While you're reading
This book is about everything that happens while yours"re reading in front of your eyes and inside your head and about what type designers, typographers and graphic designers bring to a page to make it happen. Renowned type designer Gerard Unger distills decades of design experience into a playful, accessible text that reflects the range of his professional projects, from designing the fonts read daily by millions in USA Today to being responsible for the look of the highway and metro signs in the Netherlands. For Unger, regardless of the application, designers should always consider two important questions: How is it possible to read without seeing any letters? To what extent do all readers possess hidden typographic knowledge? Keeping these two core ideas in mind, Unger explores such topics as legibility, invisible typography, pattern recognition, the reading process, the ergonomics of letterforms, the universe of signs, negative space and typographic illusions. The most seasoned typographers and designers will find as much value in this fresh, first-ever English translation as beginners and the curious who have always wondered how reading happens.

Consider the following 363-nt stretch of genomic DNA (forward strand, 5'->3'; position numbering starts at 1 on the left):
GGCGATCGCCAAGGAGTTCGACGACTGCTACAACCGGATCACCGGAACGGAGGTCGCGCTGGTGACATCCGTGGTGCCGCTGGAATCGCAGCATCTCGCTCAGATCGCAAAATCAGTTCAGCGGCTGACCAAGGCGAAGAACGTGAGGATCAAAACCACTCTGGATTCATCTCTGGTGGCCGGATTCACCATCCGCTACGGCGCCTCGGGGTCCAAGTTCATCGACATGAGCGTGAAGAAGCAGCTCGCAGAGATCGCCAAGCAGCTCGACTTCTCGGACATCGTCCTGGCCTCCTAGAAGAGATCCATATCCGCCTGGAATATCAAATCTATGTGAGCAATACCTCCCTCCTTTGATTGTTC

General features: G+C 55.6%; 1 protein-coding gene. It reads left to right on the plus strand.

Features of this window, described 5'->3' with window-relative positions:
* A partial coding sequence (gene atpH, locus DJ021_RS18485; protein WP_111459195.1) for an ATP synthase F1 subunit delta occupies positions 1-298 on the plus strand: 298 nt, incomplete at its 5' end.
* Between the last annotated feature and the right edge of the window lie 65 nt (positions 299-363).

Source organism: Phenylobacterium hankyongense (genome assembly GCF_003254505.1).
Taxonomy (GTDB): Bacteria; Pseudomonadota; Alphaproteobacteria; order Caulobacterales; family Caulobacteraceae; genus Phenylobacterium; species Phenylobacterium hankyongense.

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ABCDEFGHIJKLMNOPQRSTUVWXYZ Adrian Frutiger alphabet Antique Olive appear automatic average basic forms become Caledonia capitals century characters colour conventional course create curves Dutch Dwiggins elements Emigre emotional engrams example Excoffon experience experienced readers eyes and brains faces fact familiar fixation font Forssman Frederic Goudy Frutiger Garamond graphic designers Gulliver habits headlines Helvetica idea images italic Jan Tschichold Keedy kind Krimpen Kurt Schwitters language large numbers legibility less letterforms lines look lowercase Matthew Carter mean memory Monotype Monotype Corporation Monteriano Morison newspaper Nicolas Jenson ordinary out-of-the-ordinary paper Peignot possible printing types probably punchcutters question readability recognizing letters Roger Excoffon Roman saccades script seen sentences serif types shapes sharp sizes slightly sometimes space Stanley Morison Swift text set thick things tion Tschichold type and typography type designers typefaces typo typography versions vertical words writing written text x-height